Virginia State Currency Closer To Reality as Delegates OK Study

Tuesday, 05 Feb 2013 02:18 PM

By Alexandra Ward

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One Republican's crusade to introduce a state currency is one step closer to reality after the Virginia House of Delegates passed a measure to study the proposal.

To fight what he considers an out-of-control central banking system, Delegate Bob Marshall three years ago began a quest to institute a state currency. With support from conservative economists, the House of Delegates voted 65-32 to approve the measure on Monday, according to the Washington Post.

The bill calls for spending $17,440 to create a 10-member commission that would determine the "need, means and schedule for establishing a metallic-based monetary unit," or, in other words, a return to a gold standard.

"Our nation’s most fundamental principles — equal rights, rule of law, private property rights, individual liberty — still require a dependable dollar to be meaningfully preserved," the bill says.

Marshall said an alternative form of currency would also help prevent hackers from ruining the country's financial system in the case of a cyber attack, a valid point given Tuesday's Federal Reserve infiltration by the hacking collective Anonymous.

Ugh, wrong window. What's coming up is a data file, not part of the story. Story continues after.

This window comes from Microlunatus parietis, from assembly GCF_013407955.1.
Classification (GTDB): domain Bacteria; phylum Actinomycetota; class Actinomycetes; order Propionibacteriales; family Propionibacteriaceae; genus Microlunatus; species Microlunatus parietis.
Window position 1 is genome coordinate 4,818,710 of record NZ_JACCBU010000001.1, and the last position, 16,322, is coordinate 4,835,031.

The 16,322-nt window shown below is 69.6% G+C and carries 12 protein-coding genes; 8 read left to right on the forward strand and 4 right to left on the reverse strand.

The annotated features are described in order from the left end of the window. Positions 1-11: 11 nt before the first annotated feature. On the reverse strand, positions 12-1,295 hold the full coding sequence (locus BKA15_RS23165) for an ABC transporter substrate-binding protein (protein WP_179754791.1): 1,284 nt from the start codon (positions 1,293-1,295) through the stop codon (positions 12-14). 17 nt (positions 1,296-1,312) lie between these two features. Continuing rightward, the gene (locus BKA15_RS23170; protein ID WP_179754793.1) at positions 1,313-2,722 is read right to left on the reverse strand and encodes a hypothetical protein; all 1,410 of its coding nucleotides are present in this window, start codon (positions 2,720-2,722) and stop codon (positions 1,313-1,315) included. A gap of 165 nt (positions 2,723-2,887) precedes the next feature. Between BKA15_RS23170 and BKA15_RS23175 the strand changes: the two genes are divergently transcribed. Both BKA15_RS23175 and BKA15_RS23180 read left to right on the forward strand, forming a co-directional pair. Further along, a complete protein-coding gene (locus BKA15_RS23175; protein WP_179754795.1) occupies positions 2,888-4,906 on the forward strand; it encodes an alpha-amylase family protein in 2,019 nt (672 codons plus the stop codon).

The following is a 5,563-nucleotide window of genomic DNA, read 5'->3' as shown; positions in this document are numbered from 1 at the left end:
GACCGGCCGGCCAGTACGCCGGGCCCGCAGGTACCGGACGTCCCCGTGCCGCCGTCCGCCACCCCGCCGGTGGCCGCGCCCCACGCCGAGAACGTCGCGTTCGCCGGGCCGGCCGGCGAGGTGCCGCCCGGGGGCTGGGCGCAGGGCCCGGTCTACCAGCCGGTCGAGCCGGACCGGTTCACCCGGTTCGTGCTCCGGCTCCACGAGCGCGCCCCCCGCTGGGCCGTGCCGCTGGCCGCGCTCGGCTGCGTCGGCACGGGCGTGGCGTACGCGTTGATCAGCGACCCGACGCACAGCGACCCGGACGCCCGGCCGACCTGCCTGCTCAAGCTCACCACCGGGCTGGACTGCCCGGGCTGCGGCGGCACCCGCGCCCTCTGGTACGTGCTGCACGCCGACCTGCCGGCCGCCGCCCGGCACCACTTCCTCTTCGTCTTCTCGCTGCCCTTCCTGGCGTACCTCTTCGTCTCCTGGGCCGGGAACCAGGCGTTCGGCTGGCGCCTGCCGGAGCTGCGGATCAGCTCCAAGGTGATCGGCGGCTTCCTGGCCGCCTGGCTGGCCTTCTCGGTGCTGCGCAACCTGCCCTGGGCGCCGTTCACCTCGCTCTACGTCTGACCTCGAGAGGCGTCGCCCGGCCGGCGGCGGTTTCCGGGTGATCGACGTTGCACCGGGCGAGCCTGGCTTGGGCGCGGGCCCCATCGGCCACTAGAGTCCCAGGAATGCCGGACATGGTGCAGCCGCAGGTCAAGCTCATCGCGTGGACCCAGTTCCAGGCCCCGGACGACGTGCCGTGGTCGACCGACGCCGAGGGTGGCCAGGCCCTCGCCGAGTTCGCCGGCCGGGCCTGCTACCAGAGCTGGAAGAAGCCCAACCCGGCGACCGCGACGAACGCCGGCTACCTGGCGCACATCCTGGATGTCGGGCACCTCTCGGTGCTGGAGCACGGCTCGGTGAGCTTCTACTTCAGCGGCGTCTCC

Democrats have railed against the idea, and a lobbyist even reportedly handed out wooden nickels at a state dinner a few years ago with the words "In Bob We Trust" stamped on them as a joke, the Washington Post said.

"Are we seriously going to spend taxpayer resources studying a replacement to the world's backbone currency? Are we descending into la-la land?" said Delegate Mark D. Sickles, the Democratic Caucus chairman, in a Post interview last month.

It's unclear how the measure will fare in the Senate, and Gov. Robert F. McDonnell, a Republican, has said he does not support Virginia printing its own money, according to the Post.

"But that the bill has made it even this far underscores the depth of distrust among some surrounding the nation's central bank," the Post's Ylan Q. Mui wrote.

Related stories:

'Anonymous' Hackers Attack Justice Department Website

Virginia Committee Strikes Down Gun Control Proposals

After Suicide of Reddit Co-Founder Aaron Swartz, 'Anonymous' Hacks MIT

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